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Why the Torture Report Could Have a Bigger Impact Overseas Than at Home

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NBC News - The biggest political story over the next 48 hours is likely to be the Senate Intelligence Committee's report this week on the torture of CIA prisoners during the Bush era. And even before its official release, folks are already preparing for a fight. 

"A long-awaited Senate report condemning torture by the Central Intelligence Agency has not even been made public yet, but former President George W. Bush's team has decided to link arms with former intelligence officials and challenge its conclusions," the New York Times says. 

But it's quite possible that the political fallout -- domestically -- could be small. After all, many Americans have already made up their minds on these interrogation practices long ago. 

But the real immediate impact could be overseas, with the Obama administration bracing for the report to produce violence and unrest directed at U.S. embassies and western personnel in the Middle East. 

That is why Secretary of State John Kerry called Senate Intel Chair Dianne Feinstein to warn about the report's release -- not to necessarily scuttle the report, but instead to give everyone an ample heads up about the potential overseas blowback. And remember that this call happened before the failed hostage rescue mission in Yemen over the weekend.

Embassies have been alerted, Feinstein remains undeterred

NBC's Andrea Mitchell has more: "Senior intelligence officials tell NBC News that they briefed the White House, Congress, and interagency partners of a classified intelligence assessment that there was a "heightened potential" that the release of the so-called Senate 'torture report' could 'stimulate a violent response.' 

It was that assessment that led to the alerts in Egypt and other embassies, closing down visa operations and strengthening security. Similar precautions have been taken at military posts around the world. The intelligence assessment was followed up by the call that was reported on Friday from Secretary of State Kerry to Senate Intelligence Chair Feinstein -- during which he suggested delaying the release of the report. As of late Sunday, Feinstein remains undeterred, colleagues say, and the report is expected to be released as early as Tuesday.

Biggest factor in views of police and legal system?

Whether you're white or black: An NBC News/Marist poll released on Sunday shows a WIDE split in attitudes among whites and blacks about law enforcement and the legal system -- after the recent grand jury decisions not indict white police officers who had killed unarmed black men. The numbers:

By a 70%-9% margin, African Americans say the grand jury decisions have DECREASED their confidence in the legal system.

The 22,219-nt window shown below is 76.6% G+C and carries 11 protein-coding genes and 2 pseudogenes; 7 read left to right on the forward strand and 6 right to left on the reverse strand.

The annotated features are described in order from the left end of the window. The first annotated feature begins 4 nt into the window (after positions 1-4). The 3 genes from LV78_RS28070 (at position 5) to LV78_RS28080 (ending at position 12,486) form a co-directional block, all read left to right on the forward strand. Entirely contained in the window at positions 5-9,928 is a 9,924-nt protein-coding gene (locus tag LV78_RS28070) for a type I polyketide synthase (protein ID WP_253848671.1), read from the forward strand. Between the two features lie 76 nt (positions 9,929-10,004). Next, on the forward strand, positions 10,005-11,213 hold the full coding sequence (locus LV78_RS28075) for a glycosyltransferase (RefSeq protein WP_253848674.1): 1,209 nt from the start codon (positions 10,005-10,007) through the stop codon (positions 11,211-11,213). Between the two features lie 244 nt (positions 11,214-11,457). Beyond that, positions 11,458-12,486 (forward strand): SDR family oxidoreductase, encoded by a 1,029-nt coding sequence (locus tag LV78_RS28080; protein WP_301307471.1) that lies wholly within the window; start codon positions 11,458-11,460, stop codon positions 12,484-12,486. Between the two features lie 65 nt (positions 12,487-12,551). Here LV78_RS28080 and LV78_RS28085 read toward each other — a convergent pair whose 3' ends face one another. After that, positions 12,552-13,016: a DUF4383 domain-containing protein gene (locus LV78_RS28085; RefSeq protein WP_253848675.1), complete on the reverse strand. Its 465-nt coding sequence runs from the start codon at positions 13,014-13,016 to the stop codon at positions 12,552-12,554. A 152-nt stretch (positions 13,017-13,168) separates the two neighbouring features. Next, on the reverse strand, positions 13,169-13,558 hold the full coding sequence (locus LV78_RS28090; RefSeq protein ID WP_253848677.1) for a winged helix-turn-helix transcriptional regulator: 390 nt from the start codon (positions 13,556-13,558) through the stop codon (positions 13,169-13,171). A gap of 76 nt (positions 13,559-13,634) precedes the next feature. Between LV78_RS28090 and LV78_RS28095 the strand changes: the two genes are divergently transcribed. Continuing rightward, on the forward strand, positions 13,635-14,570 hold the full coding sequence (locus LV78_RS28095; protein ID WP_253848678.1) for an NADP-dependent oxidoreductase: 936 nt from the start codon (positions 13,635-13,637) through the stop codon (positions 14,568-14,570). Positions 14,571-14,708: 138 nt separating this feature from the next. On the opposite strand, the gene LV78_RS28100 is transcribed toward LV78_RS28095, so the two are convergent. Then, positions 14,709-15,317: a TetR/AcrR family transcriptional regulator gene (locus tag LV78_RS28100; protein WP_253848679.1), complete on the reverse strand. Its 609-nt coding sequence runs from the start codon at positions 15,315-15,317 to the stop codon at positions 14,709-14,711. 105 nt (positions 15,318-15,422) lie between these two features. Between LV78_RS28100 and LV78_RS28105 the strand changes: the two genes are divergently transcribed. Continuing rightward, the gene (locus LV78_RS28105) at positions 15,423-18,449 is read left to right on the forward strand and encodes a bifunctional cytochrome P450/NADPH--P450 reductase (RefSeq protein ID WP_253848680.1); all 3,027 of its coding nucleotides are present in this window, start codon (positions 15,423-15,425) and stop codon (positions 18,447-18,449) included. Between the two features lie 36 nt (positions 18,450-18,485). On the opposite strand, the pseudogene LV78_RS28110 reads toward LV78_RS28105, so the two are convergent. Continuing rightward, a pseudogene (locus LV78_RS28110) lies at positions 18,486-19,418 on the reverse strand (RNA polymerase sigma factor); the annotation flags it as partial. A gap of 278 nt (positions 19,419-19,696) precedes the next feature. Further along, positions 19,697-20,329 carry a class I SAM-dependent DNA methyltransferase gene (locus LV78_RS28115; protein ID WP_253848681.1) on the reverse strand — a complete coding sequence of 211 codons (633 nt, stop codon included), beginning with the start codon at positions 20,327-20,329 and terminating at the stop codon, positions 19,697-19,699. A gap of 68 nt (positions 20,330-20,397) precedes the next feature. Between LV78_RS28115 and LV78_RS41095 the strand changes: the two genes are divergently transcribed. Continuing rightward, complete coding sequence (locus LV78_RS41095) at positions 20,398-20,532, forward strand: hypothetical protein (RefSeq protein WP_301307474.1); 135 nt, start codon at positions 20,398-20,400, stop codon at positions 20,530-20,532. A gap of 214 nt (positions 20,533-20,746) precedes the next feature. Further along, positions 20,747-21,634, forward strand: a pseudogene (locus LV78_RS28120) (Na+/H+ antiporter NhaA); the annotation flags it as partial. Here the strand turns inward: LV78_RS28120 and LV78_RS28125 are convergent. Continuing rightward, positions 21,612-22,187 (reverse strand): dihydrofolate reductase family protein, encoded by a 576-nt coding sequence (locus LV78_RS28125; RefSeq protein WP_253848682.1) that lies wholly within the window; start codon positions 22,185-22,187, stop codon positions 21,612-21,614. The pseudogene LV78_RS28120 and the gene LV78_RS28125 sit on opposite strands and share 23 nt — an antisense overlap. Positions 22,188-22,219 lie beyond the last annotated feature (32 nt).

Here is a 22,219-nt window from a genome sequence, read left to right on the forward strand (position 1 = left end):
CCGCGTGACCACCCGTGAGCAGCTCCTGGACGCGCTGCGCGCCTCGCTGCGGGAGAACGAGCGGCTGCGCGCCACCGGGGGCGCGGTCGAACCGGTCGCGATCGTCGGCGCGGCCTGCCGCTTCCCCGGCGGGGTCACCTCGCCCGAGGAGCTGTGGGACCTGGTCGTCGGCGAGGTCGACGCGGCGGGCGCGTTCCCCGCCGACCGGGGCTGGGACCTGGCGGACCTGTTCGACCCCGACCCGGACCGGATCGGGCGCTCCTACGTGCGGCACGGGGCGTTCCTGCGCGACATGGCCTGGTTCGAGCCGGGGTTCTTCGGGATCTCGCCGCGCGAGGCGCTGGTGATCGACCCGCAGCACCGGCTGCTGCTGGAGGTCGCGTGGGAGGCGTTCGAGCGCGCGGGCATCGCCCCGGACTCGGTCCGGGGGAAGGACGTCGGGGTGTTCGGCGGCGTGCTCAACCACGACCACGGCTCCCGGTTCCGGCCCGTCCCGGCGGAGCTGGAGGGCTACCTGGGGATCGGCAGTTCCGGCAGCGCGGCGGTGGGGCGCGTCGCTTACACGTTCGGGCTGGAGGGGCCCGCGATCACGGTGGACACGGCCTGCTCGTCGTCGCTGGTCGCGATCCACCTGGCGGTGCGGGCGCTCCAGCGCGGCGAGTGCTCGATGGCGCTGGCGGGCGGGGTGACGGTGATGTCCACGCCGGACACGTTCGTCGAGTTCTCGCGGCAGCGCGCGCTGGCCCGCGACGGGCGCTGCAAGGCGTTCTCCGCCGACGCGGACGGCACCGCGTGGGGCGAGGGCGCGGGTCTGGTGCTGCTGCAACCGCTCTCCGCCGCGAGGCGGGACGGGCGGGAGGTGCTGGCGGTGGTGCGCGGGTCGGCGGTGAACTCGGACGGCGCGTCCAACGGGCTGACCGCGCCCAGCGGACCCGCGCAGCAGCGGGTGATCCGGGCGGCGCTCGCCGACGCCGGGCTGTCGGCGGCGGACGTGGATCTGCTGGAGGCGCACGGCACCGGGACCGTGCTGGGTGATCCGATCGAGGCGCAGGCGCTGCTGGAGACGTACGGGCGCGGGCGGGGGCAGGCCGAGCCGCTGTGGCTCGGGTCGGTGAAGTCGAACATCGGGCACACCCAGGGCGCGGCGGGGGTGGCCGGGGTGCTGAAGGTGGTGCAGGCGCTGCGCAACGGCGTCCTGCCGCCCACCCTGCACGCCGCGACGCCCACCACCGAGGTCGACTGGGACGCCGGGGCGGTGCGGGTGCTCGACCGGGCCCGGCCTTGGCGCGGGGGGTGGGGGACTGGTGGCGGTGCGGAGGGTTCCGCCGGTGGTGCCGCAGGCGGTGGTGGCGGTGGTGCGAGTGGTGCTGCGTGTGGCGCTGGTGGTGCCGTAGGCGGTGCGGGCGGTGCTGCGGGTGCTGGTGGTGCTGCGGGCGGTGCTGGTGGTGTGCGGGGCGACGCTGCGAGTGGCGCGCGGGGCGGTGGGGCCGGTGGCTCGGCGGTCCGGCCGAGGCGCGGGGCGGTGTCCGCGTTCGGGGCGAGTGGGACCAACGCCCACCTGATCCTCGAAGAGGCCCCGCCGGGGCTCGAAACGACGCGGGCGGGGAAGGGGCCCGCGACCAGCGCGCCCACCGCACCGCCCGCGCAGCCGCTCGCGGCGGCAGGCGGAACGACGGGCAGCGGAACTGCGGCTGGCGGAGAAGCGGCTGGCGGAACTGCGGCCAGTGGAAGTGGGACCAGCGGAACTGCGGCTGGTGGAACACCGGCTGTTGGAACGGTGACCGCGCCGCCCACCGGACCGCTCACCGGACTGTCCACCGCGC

But among whites, that margin is much smaller -- 35% say it has decreased their confidence, while 21% say it's increased their confidence

In addition, 82% of African Americans AGREE with the statement that law enforcement applies different standards to whites and blacks, including 80% who STRONGLY agree.

By comparison, a majority of whites -- 51% -- DISAGREE with this statement, versus 39% who agree with it.

There's a partisan split here, too: 64% of Democrats AGREE, while 64% of Republicans DISAGREE

And a combined 79% of whites have either "a great deal" or a "fair amount" of confidence that police officers in their communities won't use excessive force.

But a combined 52% of African Americans have "just some" or "very little" confidence in this.

But here's where whites and blacks DO agree

That said the poll also shows there is wide agreement -- among whites (74%), blacks (81%), Democrats (79%), and Republicans (62%) -- that police officers should be required to wear video cameras (or body cameras) to monitor their policing. What's more, only 30% of Americans approve of President Obama's handling of the grand jury decisions, while 46% disapprove. That includes African Americans, who DISAPPROVE by a 46%-35% margin. And whites disapprove by a 49%-27% margin. This is what happens when you try and walk a fine line to offend no one -- you end up angering everyone. Whites think he's done too much; blacks think he hasn't led enough.

Midterm season is officially over

GOP will have 54 Senate seats next year: On Saturday, as expected, GOP challenger beat Sen. Mary Landrieu (D-LA) in Louisiana's Senate runoff, which means that Republicans picked up NINE Senate seats in the 2014 midterms. And that will give them 54 senators for the 114th Congress next year. Cassidy's margin of victory over Landrieu -- 56% to 44% -- was a bit closer than the conventional wisdom, especially given the fact that national Democrats abandoned Landrieu, deciding not to spend money during the runoff campaign.

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